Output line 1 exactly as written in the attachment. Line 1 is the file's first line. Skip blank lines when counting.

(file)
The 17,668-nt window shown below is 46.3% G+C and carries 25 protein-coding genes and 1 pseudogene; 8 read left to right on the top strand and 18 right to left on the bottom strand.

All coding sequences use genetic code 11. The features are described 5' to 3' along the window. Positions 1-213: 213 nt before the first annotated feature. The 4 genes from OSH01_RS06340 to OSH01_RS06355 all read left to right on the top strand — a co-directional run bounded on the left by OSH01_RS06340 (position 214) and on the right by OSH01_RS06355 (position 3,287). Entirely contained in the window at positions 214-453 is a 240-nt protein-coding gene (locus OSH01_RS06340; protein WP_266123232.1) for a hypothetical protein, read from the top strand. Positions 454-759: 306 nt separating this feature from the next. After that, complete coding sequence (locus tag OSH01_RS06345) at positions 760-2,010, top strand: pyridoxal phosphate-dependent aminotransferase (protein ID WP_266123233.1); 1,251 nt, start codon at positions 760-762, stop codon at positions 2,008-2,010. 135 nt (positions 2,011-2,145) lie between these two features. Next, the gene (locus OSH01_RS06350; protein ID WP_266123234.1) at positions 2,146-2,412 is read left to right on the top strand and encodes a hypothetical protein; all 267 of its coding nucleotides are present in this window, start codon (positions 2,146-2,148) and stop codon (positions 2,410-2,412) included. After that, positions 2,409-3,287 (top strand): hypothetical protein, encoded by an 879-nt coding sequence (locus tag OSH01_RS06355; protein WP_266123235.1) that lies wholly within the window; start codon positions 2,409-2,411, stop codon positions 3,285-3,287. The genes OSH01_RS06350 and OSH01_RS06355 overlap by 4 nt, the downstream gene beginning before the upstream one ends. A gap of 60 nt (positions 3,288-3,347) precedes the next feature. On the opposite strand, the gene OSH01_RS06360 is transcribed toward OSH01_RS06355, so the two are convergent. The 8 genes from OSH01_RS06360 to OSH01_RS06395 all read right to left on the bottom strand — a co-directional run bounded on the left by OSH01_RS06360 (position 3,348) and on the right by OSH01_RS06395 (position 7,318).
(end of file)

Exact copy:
The 17,668-nt window shown below is 46.3% G+C and carries 25 protein-coding genes and 1 pseudogene; 8 read left to right on the top strand and 18 right to left on the bottom strand.